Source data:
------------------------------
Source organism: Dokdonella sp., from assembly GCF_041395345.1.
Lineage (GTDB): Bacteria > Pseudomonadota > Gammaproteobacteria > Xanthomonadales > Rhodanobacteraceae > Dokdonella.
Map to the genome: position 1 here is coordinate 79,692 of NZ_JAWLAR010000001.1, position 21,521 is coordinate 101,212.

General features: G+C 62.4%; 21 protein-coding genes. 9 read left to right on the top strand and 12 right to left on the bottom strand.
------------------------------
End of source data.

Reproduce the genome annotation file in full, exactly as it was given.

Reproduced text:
Source organism: Dokdonella sp., from assembly GCF_041395345.1.
Lineage (GTDB): Bacteria > Pseudomonadota > Gammaproteobacteria > Xanthomonadales > Rhodanobacteraceae > Dokdonella.
Map to the genome: position 1 here is coordinate 79,692 of NZ_JAWLAR010000001.1, position 21,521 is coordinate 101,212.

General features: G+C 62.4%; 21 protein-coding genes. 9 read left to right on the top strand and 12 right to left on the bottom strand.